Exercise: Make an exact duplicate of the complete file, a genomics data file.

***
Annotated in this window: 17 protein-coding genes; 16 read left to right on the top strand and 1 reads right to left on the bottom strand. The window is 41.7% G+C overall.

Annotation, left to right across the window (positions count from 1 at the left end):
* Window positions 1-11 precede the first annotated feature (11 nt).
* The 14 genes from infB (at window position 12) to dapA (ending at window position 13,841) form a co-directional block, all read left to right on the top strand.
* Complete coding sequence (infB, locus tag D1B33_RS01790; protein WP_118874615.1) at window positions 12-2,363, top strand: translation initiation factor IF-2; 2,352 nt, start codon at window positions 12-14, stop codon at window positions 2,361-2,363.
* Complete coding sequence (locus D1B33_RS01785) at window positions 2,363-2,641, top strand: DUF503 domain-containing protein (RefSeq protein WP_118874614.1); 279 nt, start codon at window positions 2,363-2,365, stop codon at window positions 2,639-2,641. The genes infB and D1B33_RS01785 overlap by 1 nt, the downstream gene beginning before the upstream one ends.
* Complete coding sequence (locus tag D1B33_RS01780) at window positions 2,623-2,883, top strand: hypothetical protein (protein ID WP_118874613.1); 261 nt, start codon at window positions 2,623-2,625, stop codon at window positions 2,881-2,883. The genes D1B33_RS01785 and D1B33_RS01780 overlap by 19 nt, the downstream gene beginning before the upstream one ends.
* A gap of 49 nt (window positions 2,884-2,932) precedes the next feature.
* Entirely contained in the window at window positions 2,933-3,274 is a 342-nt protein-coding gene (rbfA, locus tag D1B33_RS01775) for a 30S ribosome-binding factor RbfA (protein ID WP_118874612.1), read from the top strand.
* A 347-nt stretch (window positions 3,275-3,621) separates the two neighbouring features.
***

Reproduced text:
Annotated in this window: 17 protein-coding genes; 16 read left to right on the top strand and 1 reads right to left on the bottom strand. The window is 41.7% G+C overall.

Annotation, left to right across the window (positions count from 1 at the left end):
* Window positions 1-11 precede the first annotated feature (11 nt).
* The 14 genes from infB (at window position 12) to dapA (ending at window position 13,841) form a co-directional block, all read left to right on the top strand.
* Complete coding sequence (infB, locus tag D1B33_RS01790; protein WP_118874615.1) at window positions 12-2,363, top strand: translation initiation factor IF-2; 2,352 nt, start codon at window positions 12-14, stop codon at window positions 2,361-2,363.
* Complete coding sequence (locus D1B33_RS01785) at window positions 2,363-2,641, top strand: DUF503 domain-containing protein (RefSeq protein WP_118874614.1); 279 nt, start codon at window positions 2,363-2,365, stop codon at window positions 2,639-2,641. The genes infB and D1B33_RS01785 overlap by 1 nt, the downstream gene beginning before the upstream one ends.
* Complete coding sequence (locus tag D1B33_RS01780) at window positions 2,623-2,883, top strand: hypothetical protein (protein ID WP_118874613.1); 261 nt, start codon at window positions 2,623-2,625, stop codon at window positions 2,881-2,883. The genes D1B33_RS01785 and D1B33_RS01780 overlap by 19 nt, the downstream gene beginning before the upstream one ends.
* A gap of 49 nt (window positions 2,884-2,932) precedes the next feature.
* Entirely contained in the window at window positions 2,933-3,274 is a 342-nt protein-coding gene (rbfA, locus tag D1B33_RS01775) for a 30S ribosome-binding factor RbfA (protein ID WP_118874612.1), read from the top strand.
* A 347-nt stretch (window positions 3,275-3,621) separates the two neighbouring features.